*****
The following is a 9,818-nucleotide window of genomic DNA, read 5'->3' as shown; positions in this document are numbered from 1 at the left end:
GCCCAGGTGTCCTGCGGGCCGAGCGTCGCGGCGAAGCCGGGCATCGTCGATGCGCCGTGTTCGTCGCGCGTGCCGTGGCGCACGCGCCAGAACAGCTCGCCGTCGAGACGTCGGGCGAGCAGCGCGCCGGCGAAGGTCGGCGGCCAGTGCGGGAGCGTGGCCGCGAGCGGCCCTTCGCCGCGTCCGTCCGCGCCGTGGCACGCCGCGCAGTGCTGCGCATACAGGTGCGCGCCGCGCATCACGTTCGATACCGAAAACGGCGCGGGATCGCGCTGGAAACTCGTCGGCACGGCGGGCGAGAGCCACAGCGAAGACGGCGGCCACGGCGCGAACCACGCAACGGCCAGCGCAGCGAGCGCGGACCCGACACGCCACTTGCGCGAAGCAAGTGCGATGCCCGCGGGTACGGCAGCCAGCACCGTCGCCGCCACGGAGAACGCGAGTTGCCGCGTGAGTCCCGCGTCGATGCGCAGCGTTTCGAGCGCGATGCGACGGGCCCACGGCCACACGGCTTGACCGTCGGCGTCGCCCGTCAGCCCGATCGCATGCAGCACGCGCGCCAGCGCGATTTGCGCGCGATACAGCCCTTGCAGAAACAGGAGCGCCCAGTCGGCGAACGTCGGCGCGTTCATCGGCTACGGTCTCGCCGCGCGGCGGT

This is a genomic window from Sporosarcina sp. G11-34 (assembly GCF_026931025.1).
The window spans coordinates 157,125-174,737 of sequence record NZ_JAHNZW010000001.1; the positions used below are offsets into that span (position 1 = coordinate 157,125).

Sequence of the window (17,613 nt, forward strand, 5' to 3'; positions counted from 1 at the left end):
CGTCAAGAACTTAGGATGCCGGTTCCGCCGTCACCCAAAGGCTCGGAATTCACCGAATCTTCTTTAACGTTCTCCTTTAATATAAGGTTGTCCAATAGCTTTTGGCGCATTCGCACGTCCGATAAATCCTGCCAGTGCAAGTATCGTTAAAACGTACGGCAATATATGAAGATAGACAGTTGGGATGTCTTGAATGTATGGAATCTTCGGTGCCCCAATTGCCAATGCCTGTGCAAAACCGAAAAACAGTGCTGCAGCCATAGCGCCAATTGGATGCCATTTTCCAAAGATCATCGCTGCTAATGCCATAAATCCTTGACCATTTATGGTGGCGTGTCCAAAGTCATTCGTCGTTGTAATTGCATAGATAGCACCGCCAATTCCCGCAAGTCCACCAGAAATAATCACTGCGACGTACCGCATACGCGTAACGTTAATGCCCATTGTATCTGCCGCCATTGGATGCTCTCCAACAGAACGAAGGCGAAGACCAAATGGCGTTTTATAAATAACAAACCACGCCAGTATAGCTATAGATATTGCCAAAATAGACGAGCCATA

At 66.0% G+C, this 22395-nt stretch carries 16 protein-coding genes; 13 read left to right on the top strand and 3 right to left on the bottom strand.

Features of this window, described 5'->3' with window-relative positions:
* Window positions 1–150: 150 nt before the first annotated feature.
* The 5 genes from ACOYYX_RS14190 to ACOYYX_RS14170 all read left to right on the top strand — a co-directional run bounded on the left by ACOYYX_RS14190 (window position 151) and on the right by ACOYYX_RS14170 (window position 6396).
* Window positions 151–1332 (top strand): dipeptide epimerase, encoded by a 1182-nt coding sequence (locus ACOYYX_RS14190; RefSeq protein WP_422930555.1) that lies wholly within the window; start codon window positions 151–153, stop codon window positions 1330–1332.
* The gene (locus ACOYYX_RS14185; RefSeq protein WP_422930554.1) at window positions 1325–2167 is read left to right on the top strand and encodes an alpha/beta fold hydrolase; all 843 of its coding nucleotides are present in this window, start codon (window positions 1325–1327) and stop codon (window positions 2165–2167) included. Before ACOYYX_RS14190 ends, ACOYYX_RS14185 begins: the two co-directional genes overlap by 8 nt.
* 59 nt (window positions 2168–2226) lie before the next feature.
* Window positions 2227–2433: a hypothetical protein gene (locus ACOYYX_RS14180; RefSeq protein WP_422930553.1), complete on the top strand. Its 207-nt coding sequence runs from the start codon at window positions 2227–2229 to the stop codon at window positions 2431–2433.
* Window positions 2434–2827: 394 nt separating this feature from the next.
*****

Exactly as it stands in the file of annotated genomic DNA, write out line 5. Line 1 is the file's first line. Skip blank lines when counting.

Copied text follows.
Sequence of the window (17,613 nt, forward strand, 5' to 3'; positions counted from 1 at the left end):